Shoreline ramps up literacy effort


Shoreline is doubling down on a new approach to reading, hiring a second literacy coach to assist teachers with English and language arts instruction at Tomales and Bodega Bay Elementary Schools this fall. 

“Many of our students were not reading at the levels we want them to, when you define reading as comprehension and making connections,” said Bob Raines, superintendent of Shoreline Unified School District. “We need to improve our instructional strategies, and the best way to do that is with a teacher coach.”

The approach began during the 2016-2017 school year, when Mr. Raines asked for teachers to volunteer to serve on a working group tasked with ensuring that students receive consistent instruction from class to class. The work group decided to focus on literacy because of its foundational value in education.

Between substandard performance on statewide tests and extremely limited data from district-wide tests, teachers realized there were limits to how the district was assessing students. Tests measured fluency, word understanding, phonics and reading speed—not a student’s deeper understanding of a text. “We want kids to be able to get to the ‘why’ and the ‘so what’ of what they are reading,” Mr. Raines explained. 

During the 2017-2018 school year, the district worked with an education consultant, Kelli Leavell, to set a new course. The following year, Shoreline pivoted from testing how smoothly and quickly students were reading to how well students understood the content, using a new method called Fountas and Pinnell, after the professors who invented the system. The assessment technique requires that teachers sit with students individually, taking standardized notes as a student reads aloud, then asking comprehension questions. 

Ashley Dumbra, then a classified employee supporting reading efforts at Shoreline, helped implement the more labor-intensive method. During the 2018-2019 school year, she was moved into the position of certificated literacy coach for West Marin and Inverness Elementary Schools.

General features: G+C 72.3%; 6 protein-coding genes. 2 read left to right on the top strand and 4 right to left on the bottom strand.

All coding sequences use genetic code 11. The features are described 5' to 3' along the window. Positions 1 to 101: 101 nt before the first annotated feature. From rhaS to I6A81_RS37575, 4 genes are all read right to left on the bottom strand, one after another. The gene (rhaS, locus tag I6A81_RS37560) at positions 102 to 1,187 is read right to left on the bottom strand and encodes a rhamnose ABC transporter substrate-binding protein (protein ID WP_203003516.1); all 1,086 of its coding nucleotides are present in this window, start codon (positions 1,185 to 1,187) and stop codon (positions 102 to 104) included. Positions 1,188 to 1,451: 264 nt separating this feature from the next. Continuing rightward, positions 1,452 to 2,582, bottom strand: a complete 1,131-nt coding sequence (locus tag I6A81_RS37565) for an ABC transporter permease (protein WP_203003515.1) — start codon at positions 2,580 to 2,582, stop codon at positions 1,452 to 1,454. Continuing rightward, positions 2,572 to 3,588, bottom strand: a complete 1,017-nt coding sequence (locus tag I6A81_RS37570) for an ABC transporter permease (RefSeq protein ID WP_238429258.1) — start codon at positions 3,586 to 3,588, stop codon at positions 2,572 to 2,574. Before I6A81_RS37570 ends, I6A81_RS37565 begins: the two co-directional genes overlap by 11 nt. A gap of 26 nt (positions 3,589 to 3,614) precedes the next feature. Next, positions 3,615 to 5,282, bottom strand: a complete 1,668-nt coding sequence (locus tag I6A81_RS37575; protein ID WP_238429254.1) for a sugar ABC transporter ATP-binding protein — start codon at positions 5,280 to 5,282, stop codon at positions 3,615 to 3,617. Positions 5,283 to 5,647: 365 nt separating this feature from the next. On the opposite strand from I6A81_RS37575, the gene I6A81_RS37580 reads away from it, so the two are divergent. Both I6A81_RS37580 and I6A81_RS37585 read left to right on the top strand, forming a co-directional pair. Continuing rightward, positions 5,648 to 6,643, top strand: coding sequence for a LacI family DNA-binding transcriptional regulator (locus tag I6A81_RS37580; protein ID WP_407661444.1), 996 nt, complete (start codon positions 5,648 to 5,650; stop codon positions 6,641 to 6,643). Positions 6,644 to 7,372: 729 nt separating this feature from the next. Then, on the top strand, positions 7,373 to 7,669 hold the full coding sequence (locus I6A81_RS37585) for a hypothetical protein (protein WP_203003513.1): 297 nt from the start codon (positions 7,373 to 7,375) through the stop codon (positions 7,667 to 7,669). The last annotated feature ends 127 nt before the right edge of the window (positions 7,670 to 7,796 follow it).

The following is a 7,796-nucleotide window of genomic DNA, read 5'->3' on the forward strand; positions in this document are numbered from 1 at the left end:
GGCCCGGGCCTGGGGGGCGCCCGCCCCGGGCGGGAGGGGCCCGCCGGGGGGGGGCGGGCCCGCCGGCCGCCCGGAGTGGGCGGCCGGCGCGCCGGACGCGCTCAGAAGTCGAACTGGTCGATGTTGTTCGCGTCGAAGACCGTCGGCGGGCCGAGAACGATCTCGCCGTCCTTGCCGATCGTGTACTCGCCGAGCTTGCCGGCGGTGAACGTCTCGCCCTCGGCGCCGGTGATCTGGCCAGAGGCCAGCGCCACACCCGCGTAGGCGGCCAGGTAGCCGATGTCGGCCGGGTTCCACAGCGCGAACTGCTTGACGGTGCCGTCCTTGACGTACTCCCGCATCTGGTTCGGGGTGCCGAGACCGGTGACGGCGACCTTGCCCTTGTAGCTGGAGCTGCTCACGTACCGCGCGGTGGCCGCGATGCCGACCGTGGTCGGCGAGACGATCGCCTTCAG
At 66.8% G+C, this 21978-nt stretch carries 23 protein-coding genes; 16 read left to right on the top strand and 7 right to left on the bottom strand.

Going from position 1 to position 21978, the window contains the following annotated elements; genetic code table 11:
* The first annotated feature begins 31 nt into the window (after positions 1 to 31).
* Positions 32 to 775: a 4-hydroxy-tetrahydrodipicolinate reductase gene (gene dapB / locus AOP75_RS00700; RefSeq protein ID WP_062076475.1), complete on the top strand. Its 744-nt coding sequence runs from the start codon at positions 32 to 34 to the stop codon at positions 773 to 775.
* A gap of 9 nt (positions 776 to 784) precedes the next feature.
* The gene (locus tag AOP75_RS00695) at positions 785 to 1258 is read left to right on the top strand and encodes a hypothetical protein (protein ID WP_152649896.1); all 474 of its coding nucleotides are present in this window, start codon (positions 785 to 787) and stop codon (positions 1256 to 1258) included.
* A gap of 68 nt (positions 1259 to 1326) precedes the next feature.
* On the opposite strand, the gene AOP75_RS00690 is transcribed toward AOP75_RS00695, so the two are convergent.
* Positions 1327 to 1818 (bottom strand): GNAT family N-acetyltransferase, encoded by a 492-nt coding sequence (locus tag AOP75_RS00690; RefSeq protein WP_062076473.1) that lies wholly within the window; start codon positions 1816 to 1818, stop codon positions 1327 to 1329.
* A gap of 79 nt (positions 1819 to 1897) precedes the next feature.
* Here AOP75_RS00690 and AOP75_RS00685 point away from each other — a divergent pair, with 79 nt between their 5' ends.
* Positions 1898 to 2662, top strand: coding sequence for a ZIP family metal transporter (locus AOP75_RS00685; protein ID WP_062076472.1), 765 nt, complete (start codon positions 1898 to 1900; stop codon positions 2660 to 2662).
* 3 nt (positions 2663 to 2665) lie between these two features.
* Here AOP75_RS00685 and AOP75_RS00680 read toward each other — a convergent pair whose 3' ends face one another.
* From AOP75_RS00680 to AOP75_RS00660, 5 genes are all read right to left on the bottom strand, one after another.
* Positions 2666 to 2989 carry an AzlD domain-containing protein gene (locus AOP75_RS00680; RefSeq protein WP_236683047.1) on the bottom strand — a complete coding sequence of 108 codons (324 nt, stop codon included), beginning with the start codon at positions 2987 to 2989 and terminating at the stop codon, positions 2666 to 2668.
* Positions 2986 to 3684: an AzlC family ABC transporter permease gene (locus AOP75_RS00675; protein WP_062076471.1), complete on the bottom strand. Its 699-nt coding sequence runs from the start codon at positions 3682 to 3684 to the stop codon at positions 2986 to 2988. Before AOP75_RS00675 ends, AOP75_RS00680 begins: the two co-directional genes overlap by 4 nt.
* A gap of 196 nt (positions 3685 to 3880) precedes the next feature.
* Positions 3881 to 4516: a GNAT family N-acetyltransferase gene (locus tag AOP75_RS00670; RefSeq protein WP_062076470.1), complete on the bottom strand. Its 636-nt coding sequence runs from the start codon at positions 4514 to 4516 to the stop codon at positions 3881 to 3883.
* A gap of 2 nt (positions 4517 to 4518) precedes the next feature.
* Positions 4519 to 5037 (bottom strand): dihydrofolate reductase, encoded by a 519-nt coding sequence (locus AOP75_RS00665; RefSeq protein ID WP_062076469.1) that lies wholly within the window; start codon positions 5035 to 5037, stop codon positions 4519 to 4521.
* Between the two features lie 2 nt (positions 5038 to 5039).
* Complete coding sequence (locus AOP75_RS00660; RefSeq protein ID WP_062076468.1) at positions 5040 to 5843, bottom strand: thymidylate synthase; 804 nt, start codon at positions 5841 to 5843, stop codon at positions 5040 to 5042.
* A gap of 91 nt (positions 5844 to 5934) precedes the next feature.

“When we started to get better data about where our students actually were, it was pretty evident that that was a necessary area of focus. And she has a lot of skill and resources and knowledge that meet a current need,” said Julie Cassell, a teacher at West Marin and a member of the working group.

Due to Shoreline’s large geographic span, Ms. Dumbra isn’t able to cover the northern elementary schools, so at a June 20 board meeting, the district approved the hire of a counterpart, Katelynn Scott. 

“Reading is a key to everyone’s life,” said Ms. Scott, who has a master’s in education from the University of Kansas and most recently worked in reading intervention at a San Francisco charter school. Ms. Scott will collaborate with Ms. Dumbra to coach teachers on literacy, addressing past inconsistencies across classrooms. 

Ms. Cassell explained. “Our reading curriculum was not very good, so teachers were finding their own resources. But that was a problem because students were getting a really uneven instruction from class to class,” she said. It’s easier for teachers to predict what a student has been exposed to and what they should know when instruction is consistent, she said.

The working group also chose a new math curriculum to maintain steady instruction across classrooms as part of a district-wide alignment effort, Ms. Cassell added.

The literacy coaches will focus on the early grades, because research shows that students who aren’t reading at grade level by third grade have difficulty catching up. But even after third grade, Shoreline will still give students explicit reading instruction—a departure from an older philosophy that students learn to read through third grade, after which they then read to learn. 

Ms. Scott said she is happy to return to familiar ground: in 2017, she worked as a long-term substitute teacher at Tomales Elementary from August to December. “I’m very excited to get started and be back at Tomales,” she said.